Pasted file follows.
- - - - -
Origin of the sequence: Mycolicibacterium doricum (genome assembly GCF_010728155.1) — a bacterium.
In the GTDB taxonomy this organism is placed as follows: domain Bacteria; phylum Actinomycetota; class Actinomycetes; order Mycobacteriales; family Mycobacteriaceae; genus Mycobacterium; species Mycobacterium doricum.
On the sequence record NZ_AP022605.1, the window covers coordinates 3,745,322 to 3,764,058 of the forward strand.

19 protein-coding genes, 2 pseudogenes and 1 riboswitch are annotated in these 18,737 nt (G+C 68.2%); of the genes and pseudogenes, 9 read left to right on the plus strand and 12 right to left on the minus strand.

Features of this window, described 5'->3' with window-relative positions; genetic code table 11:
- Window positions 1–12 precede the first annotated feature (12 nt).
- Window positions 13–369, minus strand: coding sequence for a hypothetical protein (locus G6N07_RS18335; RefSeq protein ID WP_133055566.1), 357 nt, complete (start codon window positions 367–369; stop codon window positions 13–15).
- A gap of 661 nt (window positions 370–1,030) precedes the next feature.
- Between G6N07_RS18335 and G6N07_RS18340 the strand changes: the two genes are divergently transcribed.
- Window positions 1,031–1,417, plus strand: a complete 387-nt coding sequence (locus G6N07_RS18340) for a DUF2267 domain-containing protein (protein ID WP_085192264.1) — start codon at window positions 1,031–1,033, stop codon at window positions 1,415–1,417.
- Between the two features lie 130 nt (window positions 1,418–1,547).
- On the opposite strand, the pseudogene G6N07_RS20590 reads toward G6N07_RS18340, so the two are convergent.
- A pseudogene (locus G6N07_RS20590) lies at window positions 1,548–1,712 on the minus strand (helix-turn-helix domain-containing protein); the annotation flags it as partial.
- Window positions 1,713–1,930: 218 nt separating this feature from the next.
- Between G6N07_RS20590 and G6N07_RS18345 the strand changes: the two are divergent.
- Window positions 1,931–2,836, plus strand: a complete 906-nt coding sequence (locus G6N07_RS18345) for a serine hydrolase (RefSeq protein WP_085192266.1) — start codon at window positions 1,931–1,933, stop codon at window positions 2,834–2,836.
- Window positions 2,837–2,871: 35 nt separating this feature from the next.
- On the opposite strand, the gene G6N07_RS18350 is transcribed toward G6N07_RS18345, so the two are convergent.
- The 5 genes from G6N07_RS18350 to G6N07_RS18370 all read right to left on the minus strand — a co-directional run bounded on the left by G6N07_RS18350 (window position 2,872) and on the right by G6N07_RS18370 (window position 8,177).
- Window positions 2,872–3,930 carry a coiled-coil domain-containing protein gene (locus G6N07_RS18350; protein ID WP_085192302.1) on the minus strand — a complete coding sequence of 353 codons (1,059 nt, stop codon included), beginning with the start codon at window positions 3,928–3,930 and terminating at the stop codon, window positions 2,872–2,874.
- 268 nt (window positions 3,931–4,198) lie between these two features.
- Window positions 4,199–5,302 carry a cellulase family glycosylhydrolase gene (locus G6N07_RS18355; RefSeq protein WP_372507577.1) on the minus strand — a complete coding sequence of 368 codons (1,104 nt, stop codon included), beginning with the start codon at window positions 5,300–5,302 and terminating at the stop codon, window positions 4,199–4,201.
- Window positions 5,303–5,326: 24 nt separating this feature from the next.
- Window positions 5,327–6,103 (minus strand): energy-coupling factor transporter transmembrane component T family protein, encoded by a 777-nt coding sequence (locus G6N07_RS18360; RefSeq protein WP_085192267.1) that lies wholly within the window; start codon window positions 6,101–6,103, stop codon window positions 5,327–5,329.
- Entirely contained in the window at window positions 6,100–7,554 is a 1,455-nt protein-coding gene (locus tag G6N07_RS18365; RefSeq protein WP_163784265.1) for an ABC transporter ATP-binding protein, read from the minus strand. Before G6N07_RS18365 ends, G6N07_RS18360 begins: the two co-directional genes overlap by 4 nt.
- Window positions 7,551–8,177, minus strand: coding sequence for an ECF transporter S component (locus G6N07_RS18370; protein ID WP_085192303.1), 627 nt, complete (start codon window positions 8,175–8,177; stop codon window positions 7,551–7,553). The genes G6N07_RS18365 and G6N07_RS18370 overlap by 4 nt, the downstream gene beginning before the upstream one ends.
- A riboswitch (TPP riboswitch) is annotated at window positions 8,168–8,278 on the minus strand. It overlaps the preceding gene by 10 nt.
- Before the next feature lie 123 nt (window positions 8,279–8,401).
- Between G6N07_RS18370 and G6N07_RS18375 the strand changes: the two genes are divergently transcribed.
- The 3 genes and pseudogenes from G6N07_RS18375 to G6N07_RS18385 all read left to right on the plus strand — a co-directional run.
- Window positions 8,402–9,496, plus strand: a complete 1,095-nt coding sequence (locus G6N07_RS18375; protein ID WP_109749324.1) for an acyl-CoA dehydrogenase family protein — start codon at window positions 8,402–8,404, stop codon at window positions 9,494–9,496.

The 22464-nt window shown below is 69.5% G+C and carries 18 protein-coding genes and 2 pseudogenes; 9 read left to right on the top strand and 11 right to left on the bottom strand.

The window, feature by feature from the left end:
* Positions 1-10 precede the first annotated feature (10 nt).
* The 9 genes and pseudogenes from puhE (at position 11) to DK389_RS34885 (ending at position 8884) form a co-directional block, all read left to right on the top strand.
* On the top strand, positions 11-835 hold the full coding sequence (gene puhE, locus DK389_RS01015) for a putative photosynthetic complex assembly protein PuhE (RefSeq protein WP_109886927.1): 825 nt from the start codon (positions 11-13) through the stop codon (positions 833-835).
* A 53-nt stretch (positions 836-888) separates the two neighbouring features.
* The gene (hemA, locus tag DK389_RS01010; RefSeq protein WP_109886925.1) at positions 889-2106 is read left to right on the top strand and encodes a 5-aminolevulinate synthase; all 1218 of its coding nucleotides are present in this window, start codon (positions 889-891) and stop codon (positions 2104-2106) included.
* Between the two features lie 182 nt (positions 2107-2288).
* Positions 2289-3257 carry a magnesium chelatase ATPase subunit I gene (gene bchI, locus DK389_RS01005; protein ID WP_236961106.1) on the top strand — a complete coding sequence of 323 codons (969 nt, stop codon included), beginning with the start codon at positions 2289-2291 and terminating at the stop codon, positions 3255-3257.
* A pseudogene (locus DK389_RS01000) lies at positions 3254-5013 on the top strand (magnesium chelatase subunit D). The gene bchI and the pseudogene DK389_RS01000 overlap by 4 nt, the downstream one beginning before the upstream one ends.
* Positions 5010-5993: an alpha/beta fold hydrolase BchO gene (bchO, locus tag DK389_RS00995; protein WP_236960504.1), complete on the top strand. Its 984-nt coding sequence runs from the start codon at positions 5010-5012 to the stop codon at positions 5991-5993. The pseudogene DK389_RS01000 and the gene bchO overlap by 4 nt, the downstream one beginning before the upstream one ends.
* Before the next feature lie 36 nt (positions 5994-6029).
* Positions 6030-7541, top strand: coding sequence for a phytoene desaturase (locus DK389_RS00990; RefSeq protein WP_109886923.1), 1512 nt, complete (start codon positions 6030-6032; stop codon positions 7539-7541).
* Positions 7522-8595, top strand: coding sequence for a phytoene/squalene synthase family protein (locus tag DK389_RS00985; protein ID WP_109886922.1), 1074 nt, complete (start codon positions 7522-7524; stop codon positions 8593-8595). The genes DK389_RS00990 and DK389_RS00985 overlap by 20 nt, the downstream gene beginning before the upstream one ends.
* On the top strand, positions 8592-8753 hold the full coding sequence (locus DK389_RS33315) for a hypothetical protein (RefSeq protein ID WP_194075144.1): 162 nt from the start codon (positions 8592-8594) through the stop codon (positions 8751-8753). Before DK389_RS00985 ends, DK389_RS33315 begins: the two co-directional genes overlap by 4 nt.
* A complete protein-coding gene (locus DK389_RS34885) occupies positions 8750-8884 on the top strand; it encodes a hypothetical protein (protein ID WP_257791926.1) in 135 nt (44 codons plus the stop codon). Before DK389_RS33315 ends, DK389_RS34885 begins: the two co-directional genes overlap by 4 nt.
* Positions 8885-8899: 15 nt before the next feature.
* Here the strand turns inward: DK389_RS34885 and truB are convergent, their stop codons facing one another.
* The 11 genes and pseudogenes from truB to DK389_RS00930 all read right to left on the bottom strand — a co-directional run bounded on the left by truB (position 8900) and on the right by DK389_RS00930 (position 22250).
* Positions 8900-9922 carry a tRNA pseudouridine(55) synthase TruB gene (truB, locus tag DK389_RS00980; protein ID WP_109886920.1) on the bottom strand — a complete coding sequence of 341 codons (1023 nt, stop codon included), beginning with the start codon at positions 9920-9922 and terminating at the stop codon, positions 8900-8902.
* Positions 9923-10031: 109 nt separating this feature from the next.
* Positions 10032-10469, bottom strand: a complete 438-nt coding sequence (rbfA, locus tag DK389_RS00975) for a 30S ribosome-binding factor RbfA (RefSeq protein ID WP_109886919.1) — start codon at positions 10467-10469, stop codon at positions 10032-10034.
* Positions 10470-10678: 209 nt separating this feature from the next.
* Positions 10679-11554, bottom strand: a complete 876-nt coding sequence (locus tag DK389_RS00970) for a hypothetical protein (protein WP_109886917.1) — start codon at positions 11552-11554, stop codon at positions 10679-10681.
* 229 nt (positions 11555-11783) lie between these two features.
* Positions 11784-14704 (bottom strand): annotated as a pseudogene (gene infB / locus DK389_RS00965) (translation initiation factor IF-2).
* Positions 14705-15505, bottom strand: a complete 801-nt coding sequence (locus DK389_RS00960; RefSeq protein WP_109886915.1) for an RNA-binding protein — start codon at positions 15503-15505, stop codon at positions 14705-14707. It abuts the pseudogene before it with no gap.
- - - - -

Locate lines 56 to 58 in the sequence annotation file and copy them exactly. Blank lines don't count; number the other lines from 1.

* 229 nt (positions 11555-11783) lie between these two features.
* Positions 11784-14704 (bottom strand): annotated as a pseudogene (gene infB / locus DK389_RS00965) (translation initiation factor IF-2).
* Positions 14705-15505, bottom strand: a complete 801-nt coding sequence (locus DK389_RS00960; RefSeq protein WP_109886915.1) for an RNA-binding protein — start codon at positions 15503-15505, stop codon at positions 14705-14707. It abuts the pseudogene before it with no gap.